While newspapers are becoming a thing of the past, many papers have online sections that allow employers to post jobs. Newspapers have always been the means of finding jobs until the internet came around and many employers still prefer this method. The reason they do this is to get a better chance at finding someone local and who may be familiar with their business. Due to the decreased popularity, these jobs have few applicants which increases your chances at getting employed. However, only few employers still do these ads, so you may not have as many options, but it’s still important to consider.


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Teacher Resume Examples 2023 (Templates, Skills & Tips)

Teacher Resume Examples 2023 (Templates, Skills & Tips)

Christian Eilers, CPRW

As seen in:

From planning engaging lessons to guiding the next generation as they grow, you’re a hero. You’ve got the teaching skills, the state certification, and the temperament to be a great educator.

Just one thing in your way—you need the best teacher resume they’ve ever seen to impress the school principal and show them your educational talent.

This guide will show you: 

Want to save time and have your resume ready in 5 minutes? Try our resume builder. It’s fast and easy to use. Plus, you’ll get ready-made content to add with one click. See 20+ resume templates and create your resume here .

teacher resume templates

Sample resume made with our builder— See more resume samples here .

Here are a few more specific teaching job titles:

Teacher Resume Template

Edwin L. Fleming

AZ State-Certified Elementary Teacher


[email protected]

Compassionate and results-oriented elementary school teacher with more than 4 years of experience managing medium- and large-sized classrooms. Arizona State Educator License. Increased student pass-rate by 32% in 2018–2019 school year in classrooms with 30+ students. Seeking to leverage effective lesson planning and empathetic attitude to become the next 4th grade teacher at Joaquim T. Phillips Middle School.

Elementary School Teacher (3rd Grade)

Desert Trails Elementary School, Phoenix, AZ

September 2016–October 2021

Key Qualifications & Responsibilities

Key Achievements

Kindergarten Teacher

Kyrene de la Sierra School, Phoenix, AZ

July 2015–August 2016

Bachelor of Science in Elementary Education

University of Louisiana at Monroe, Monroe, LA

Completion : 2014

Relevant Coursework : Foundations of Education, Instruction for Elementary Students, Early Childhood Development, Language & Communication, Physical Sciences, Computer Literacy, Social Sciences, Classroom Engagement & Development, Special Education Theories.

Courses and Certificates

So without further ado, here is how to write a resume for a teacher:

Structure Your Teacher Resume Template Properly

The goal of any teacher resume is to conduct an effective knowledge transfer , letting the school principal understand how fit you are for the job.


Before you can educate them on your teaching abilities, you’ll have to organize the document with a layout that won’t get expelled. Hiring managers, principals, and applicant tracking software alike will appreciate a clean layout.

Here’s how to format a teacher resume template:

What to include on a teaching resume:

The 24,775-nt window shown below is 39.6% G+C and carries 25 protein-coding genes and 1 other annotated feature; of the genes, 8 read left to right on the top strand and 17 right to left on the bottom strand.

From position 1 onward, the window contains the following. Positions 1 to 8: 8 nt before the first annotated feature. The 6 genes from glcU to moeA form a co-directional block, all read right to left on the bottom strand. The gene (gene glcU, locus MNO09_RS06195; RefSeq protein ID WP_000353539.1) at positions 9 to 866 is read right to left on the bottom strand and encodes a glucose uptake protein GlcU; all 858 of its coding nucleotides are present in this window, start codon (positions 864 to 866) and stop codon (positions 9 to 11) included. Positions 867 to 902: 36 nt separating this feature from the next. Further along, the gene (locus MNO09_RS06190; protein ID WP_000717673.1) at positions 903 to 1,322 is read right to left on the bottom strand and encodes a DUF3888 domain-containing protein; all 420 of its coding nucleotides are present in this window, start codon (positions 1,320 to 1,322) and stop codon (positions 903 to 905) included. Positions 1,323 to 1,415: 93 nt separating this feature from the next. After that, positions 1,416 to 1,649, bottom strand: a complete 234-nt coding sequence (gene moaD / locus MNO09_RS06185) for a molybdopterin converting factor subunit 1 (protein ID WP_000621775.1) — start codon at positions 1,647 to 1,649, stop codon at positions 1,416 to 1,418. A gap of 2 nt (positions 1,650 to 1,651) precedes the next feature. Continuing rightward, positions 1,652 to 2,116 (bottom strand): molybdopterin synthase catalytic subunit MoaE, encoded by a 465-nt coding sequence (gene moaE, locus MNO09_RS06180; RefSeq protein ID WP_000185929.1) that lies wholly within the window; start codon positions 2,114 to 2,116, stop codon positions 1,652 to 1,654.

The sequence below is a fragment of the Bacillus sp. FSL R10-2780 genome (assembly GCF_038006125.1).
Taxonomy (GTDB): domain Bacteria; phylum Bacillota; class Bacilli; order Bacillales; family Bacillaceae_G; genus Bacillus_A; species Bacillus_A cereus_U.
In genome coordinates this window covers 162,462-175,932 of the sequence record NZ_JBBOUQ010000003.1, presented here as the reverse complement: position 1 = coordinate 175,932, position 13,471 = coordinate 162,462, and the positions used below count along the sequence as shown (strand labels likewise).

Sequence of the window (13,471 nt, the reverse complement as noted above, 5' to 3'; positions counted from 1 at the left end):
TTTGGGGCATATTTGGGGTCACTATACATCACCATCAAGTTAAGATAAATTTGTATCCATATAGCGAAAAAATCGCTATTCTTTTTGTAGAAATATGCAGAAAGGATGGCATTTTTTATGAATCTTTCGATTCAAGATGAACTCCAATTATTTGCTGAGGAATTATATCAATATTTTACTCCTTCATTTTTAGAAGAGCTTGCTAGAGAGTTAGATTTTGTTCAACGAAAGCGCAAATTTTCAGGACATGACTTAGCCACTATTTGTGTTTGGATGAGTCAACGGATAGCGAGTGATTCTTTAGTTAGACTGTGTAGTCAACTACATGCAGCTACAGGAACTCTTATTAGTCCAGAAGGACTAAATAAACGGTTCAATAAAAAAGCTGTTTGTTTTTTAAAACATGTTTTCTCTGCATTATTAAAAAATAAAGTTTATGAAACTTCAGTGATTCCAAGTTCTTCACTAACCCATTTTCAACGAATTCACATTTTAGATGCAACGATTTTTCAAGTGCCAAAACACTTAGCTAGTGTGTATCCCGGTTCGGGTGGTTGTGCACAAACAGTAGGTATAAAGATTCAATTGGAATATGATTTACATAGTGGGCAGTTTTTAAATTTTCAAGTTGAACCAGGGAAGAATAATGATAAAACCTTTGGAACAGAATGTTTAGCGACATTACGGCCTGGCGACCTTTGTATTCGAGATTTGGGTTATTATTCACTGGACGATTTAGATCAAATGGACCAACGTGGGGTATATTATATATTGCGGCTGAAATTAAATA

Read more about resume formatting: How to Format a Resume Correctly

One more thing— 

Writer’s block isn’t just a phenomenon for your creative writing students. Rather than starting with the heading statement, save it for last. This way, you’ll come up with plenty of ideas for this introduction paragraph as you write the rest of your resume for teaching jobs.

Having said that, let’s start with resume experience section. 

Start With a Teacher Resume Job Description

Kindergarten teachers and elementary school teachers will add 53,100 positions to their rosters between 2018 and 2028. 

High school teachers will add another 38,200 , special education teachers go up by 13,600 , preschool teachers by 36,900 , and middle school teachers by 21,400 in the same timeframe.


Given how much competition there is for teaching jobs, you’ll need to give an A+ performance in your resume’s work history section .

Let’s start by looking at the qualities of a top-notch teacher resume job description section.

Here’s our guidelines:

Let’s see how these rules look on paper.

To start, here are two experienced teaching resume examples of work history sections:

Teacher Resume Example (Experienced)

The second example is worthy of detention, at the very least.

But the first one is detailed, relevant, tailored, and includes numbered accomplishments to put a smile on the assistant principal’s face.


What if you’re writing a resume with no experience ?

On an entry-level teaching resume, you can still give them a gold star-winning work history. Just make sure you list the job duties and wins most relevant to the teaching job.

Check out these two teaching resume samples of work experience sections:

Teacher Resume Example (No Experience)

As you can see, the first teaching resume example is just what the principal wants: it’s detailed, tailored to the teaching job, and includes numbers to quantify teaching wins.

When making a resume in our builder, drag & drop bullet points, skills, and auto-fill the boring stuff. Spell check? Check . Start building a  professional resume template here for free .

Create the perfect resume

When you’re done, Zety’s resume builder will score your resume and tell you exactly how to make it better.